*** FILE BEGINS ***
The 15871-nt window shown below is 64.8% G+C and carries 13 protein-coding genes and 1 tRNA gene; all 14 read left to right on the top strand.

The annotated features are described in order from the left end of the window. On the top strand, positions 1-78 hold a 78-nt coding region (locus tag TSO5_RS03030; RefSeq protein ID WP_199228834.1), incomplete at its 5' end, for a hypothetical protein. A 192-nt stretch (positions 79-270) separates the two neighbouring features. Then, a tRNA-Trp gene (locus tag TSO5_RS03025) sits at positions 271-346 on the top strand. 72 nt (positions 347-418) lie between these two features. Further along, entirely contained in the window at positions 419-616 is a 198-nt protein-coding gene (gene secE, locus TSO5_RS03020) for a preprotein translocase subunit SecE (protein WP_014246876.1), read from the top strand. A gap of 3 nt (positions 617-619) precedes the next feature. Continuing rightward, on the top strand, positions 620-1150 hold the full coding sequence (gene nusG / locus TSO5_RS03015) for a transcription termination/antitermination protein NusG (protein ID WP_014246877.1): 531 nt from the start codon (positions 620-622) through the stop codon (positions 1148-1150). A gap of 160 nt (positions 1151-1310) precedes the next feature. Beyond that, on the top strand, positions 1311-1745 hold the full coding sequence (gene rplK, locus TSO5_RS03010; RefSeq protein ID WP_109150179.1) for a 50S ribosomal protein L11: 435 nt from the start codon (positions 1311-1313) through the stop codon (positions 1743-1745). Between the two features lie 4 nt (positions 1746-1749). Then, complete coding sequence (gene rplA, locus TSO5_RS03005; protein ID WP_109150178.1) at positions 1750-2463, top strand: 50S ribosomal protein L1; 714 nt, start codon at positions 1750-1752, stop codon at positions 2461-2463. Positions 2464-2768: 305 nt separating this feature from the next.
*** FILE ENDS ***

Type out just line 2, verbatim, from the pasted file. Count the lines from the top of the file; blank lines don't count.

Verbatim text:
The annotated features are described in order from the left end of the window. On the top strand, positions 1-78 hold a 78-nt coding region (locus tag TSO5_RS03030; RefSeq protein ID WP_199228834.1), incomplete at its 5' end, for a hypothetical protein. A 192-nt stretch (positions 79-270) separates the two neighbouring features. Then, a tRNA-Trp gene (locus tag TSO5_RS03025) sits at positions 271-346 on the top strand. 72 nt (positions 347-418) lie between these two features. Further along, entirely contained in the window at positions 419-616 is a 198-nt protein-coding gene (gene secE, locus TSO5_RS03020) for a preprotein translocase subunit SecE (protein WP_014246876.1), read from the top strand. A gap of 3 nt (positions 617-619) precedes the next feature. Continuing rightward, on the top strand, positions 620-1150 hold the full coding sequence (gene nusG / locus TSO5_RS03015) for a transcription termination/antitermination protein NusG (protein ID WP_014246877.1): 531 nt from the start codon (positions 620-622) through the stop codon (positions 1148-1150). A gap of 160 nt (positions 1151-1310) precedes the next feature. Beyond that, on the top strand, positions 1311-1745 hold the full coding sequence (gene rplK, locus TSO5_RS03010; RefSeq protein ID WP_109150179.1) for a 50S ribosomal protein L11: 435 nt from the start codon (positions 1311-1313) through the stop codon (positions 1743-1745). Between the two features lie 4 nt (positions 1746-1749). Then, complete coding sequence (gene rplA, locus TSO5_RS03005; protein ID WP_109150178.1) at positions 1750-2463, top strand: 50S ribosomal protein L1; 714 nt, start codon at positions 1750-1752, stop codon at positions 2461-2463. Positions 2464-2768: 305 nt separating this feature from the next.